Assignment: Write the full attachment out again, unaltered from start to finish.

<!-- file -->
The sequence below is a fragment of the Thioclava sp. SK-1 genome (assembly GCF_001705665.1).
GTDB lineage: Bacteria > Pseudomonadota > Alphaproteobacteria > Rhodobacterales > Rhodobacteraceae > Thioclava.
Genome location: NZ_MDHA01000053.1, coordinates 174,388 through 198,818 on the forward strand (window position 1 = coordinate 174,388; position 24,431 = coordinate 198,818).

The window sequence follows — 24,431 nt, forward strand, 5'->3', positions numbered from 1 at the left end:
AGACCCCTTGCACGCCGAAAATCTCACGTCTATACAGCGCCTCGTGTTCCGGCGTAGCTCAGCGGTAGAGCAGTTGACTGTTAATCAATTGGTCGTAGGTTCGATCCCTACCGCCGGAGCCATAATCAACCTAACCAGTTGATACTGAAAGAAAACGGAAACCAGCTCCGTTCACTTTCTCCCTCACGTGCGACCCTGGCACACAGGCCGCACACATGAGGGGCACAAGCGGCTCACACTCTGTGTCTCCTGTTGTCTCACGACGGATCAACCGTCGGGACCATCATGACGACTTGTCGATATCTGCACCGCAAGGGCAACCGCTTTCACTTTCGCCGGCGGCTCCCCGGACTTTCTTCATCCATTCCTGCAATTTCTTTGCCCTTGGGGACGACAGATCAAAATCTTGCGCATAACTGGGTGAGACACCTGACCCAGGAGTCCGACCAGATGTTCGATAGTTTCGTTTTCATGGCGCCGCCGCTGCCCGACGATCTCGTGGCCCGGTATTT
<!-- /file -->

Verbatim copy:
The sequence below is a fragment of the Thioclava sp. SK-1 genome (assembly GCF_001705665.1).
GTDB lineage: Bacteria > Pseudomonadota > Alphaproteobacteria > Rhodobacterales > Rhodobacteraceae > Thioclava.
Genome location: NZ_MDHA01000053.1, coordinates 174,388 through 198,818 on the forward strand (window position 1 = coordinate 174,388; position 24,431 = coordinate 198,818).

The window sequence follows — 24,431 nt, forward strand, 5'->3', positions numbered from 1 at the left end:
AGACCCCTTGCACGCCGAAAATCTCACGTCTATACAGCGCCTCGTGTTCCGGCGTAGCTCAGCGGTAGAGCAGTTGACTGTTAATCAATTGGTCGTAGGTTCGATCCCTACCGCCGGAGCCATAATCAACCTAACCAGTTGATACTGAAAGAAAACGGAAACCAGCTCCGTTCACTTTCTCCCTCACGTGCGACCCTGGCACACAGGCCGCACACATGAGGGGCACAAGCGGCTCACACTCTGTGTCTCCTGTTGTCTCACGACGGATCAACCGTCGGGACCATCATGACGACTTGTCGATATCTGCACCGCAAGGGCAACCGCTTTCACTTTCGCCGGCGGCTCCCCGGACTTTCTTCATCCATTCCTGCAATTTCTTTGCCCTTGGGGACGACAGATCAAAATCTTGCGCATAACTGGGTGAGACACCTGACCCAGGAGTCCGACCAGATGTTCGATAGTTTCGTTTTCATGGCGCCGCCGCTGCCCGACGATCTCGTGGCCCGGTATTT